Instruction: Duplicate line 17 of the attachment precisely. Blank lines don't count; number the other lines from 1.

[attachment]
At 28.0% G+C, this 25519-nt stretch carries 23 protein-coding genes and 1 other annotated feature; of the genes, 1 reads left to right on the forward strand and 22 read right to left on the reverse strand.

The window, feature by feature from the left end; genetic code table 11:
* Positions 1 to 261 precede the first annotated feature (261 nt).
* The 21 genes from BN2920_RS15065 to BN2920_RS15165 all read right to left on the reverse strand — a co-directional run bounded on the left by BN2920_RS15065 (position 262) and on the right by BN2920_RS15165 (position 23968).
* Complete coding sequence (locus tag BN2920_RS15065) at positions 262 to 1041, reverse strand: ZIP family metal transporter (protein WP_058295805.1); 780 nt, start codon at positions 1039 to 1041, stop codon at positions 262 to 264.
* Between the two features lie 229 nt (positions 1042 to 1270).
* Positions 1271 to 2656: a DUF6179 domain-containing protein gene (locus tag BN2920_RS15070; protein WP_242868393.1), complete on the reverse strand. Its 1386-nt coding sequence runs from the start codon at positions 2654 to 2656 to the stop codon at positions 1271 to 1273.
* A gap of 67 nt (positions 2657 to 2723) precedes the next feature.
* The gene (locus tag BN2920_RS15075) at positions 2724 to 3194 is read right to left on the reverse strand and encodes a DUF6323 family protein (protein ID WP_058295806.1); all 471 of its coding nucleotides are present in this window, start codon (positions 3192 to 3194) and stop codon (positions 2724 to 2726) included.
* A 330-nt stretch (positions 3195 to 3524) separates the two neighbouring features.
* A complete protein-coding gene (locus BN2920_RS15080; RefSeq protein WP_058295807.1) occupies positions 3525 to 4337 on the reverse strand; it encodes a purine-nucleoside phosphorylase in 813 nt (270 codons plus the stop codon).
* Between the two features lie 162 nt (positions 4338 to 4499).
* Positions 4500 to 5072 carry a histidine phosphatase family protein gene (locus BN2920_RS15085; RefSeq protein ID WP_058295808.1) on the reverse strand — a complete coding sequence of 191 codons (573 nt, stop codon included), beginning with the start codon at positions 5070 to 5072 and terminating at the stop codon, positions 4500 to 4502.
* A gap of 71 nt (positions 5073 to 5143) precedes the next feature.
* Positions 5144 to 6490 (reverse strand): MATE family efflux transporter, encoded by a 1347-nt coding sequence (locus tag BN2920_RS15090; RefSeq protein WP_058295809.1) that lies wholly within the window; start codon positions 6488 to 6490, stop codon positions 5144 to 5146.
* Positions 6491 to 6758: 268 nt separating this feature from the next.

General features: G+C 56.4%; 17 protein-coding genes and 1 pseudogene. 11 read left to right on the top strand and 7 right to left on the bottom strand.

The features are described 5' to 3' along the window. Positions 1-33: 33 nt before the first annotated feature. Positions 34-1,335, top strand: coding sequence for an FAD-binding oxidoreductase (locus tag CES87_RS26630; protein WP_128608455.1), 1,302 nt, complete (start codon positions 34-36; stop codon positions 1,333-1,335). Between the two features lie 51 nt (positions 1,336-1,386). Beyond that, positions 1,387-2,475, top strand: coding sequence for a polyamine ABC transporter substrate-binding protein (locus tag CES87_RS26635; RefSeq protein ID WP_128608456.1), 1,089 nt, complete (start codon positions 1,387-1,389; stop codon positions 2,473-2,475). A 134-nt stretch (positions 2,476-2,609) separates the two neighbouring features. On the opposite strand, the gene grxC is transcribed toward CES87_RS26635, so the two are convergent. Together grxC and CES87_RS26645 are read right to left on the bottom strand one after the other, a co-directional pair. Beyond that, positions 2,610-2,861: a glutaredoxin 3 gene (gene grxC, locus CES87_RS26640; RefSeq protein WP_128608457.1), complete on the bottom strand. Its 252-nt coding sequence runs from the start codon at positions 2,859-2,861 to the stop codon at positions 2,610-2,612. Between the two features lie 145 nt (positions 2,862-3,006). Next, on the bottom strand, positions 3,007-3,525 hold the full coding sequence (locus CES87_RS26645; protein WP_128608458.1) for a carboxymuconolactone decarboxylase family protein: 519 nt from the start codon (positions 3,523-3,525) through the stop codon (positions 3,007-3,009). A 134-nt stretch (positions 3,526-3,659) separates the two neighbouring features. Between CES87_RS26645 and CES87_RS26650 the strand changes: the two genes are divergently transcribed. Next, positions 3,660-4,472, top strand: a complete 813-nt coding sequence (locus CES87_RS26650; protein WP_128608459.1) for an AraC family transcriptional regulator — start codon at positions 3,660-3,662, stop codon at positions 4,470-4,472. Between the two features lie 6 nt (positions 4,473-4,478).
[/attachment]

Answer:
General features: G+C 56.4%; 17 protein-coding genes and 1 pseudogene. 11 read left to right on the top strand and 7 right to left on the bottom strand.